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Dust & Discoveries
Exeter's Lamont Gallery dusts off a cabinet of curiosities
BEHIND THE CANVAS: While some works are unsigned, this painting is attributed to Amanda de Leon.
Taking inspiration from museums of yesteryear and their collective “cabinet of curiosities,” Phillips Exeter Academy present “Dust & Discovery: Works from the Lamont Gallery Collection” through Wednesday, July 31.
The showing includes nearly 100 works, including some by John James Audubon, Alexander Calder, Amanda de Leon and Kiyoshi Saito. The exhibition spans the Han Dynasty (206 B.C. to A.D. 220) to the 1980s, with paintings on canvas, silkscreens, wood carvings, poster, glass and skulls.
Featured selections will be mounted on a designated wall on a rotating basis. A reception is set for Wednesday, July 10, from 5 to 6:30 p.m. at the Lamont Gallery, located in the Frederick R. Mayer Art Center on Tan Lane. There is no admission fee.
“The works are being shown as is, as they were found in storage — stains, tears and all — to raise such questions as: 'What defines a collection? How are collections built, maintained and shared with audiences? What is the function of a collection within an educational institution? How are objects preserved to pass along to the next generation?',” curators said.
Though not officially a collecting gallery, the Lamont Gallery's holdings include art and other objects that were donated or purchased, some gifts from alumni and friends of PEA, others items left behind by departing faculty or students. While the gallery has information on some of these pieces, others remain mysteries, with important details like an artist's name or type of material missing. Visitors will be invited to offer their own insights into the works displayed, and share their thoughts about what and why they collect.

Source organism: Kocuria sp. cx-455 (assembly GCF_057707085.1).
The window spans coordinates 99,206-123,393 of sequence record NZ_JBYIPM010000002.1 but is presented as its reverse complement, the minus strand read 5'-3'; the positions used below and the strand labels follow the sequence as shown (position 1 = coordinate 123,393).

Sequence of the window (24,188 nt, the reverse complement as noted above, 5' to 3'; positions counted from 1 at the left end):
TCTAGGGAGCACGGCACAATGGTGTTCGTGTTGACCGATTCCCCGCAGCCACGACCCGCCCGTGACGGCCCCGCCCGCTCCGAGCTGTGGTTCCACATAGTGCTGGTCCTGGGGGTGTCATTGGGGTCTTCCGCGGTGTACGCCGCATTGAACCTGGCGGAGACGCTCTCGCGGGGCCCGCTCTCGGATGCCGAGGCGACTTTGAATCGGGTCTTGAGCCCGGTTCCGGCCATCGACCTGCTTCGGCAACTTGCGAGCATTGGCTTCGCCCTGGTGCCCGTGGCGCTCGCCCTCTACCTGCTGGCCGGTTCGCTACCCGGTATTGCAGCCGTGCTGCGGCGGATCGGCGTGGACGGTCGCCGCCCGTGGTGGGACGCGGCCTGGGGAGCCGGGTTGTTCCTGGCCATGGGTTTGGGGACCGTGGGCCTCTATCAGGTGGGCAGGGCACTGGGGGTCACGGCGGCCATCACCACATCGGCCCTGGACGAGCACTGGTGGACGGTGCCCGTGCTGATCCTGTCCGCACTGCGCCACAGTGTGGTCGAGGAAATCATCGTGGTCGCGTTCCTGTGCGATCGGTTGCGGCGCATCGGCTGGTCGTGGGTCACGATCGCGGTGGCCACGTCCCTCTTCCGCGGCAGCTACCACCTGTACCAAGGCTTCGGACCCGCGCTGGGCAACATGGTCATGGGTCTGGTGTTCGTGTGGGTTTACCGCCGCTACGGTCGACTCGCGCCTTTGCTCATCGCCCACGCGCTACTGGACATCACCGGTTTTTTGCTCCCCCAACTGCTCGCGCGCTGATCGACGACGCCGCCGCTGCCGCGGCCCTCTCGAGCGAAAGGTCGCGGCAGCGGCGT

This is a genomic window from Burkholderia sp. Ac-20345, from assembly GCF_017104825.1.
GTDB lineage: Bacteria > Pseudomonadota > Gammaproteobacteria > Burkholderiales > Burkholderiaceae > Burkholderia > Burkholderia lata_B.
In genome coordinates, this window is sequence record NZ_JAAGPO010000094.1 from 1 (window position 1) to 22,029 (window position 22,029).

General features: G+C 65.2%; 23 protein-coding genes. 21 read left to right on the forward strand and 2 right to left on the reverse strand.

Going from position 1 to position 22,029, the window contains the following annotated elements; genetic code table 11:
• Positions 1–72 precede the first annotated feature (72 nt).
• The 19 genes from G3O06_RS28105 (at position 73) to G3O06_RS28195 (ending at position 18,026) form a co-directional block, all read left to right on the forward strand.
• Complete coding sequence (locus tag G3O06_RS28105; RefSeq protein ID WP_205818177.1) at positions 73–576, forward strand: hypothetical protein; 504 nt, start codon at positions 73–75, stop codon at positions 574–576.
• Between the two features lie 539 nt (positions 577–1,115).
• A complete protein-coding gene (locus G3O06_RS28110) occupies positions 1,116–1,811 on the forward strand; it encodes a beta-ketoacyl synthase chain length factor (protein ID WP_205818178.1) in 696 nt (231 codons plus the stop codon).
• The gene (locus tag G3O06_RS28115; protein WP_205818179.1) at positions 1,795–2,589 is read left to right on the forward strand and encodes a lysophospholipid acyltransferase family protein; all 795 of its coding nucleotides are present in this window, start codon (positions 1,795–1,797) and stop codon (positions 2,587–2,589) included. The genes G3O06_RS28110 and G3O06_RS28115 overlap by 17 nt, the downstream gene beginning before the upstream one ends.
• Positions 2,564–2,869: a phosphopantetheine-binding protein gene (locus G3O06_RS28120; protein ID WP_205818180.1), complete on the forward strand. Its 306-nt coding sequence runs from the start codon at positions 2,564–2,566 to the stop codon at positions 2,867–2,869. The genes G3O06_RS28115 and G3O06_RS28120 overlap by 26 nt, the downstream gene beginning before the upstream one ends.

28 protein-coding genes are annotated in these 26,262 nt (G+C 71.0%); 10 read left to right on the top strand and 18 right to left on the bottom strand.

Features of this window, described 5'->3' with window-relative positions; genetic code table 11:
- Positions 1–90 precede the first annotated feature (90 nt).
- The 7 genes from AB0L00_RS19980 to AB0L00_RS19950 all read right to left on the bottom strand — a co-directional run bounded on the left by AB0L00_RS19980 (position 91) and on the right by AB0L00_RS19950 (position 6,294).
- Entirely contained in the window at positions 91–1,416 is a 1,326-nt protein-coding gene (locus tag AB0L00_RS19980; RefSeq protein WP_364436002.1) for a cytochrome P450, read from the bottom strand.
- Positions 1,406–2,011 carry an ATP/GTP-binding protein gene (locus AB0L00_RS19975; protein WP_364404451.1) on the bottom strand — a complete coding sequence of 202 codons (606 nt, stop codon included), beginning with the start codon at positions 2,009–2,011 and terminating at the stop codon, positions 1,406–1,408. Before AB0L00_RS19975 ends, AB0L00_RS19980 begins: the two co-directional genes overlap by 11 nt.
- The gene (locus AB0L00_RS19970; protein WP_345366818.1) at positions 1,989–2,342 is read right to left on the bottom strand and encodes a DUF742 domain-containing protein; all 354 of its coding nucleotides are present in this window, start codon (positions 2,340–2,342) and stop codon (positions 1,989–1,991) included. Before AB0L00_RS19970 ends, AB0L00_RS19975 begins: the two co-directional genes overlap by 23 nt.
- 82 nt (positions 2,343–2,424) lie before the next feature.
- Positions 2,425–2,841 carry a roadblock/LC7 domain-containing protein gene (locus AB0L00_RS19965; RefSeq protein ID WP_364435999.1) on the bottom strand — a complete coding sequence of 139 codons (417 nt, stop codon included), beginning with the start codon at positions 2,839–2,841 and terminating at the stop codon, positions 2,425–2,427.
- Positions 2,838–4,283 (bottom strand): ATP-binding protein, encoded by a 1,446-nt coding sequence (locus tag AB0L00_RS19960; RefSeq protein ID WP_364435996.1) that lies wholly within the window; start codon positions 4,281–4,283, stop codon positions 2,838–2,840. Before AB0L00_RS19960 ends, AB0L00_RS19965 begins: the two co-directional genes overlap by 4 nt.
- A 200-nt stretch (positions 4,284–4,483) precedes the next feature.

Items from other individual collections, including those of PEA Art Instructors Carla Collins and Becky Barsi, as well as PEA alumnus Chris Woerner, class of 1963, will be included, adding to the discussion of whether the value of a collection rest in its financial worth or sentimental meaning to an owner.
Independent paintings conservator Elizabeth Leto Fulton will work on site for several days during the exhibition, analyzing the works and offering her expertise on the condition and restoration needs.
On Thursday, July 18, from noon to 1:30 p.m., the gallery also will host a lunchtime discussion with Fulton on the field of art conservation, the common problems in painting conservation, and Fulton's assessment of selected items in the Lamont Gallery's collection. To register by July 12, send email to email@example.com.
“Collections take great care to manage and conserve, and there are ethical issues associated with taking objects into a collection initially, as well as with deciding when and why to remove objects from a collection,” said Lauren O'Neal, director of the Lamont Gallery.
“'Dust & Discovery' will kick off a longer-term project: to assess the gallery's collection, to put the holdings into a digital database and to make decisions about future additions to the collection so that the work can be used as a tool for students, faculty and researchers.”
Gallery hours are Tuesdays to Fridays from 9 a.m. to 4 p.m. For more information, call 777-3461.
Amazing, grace, now please stop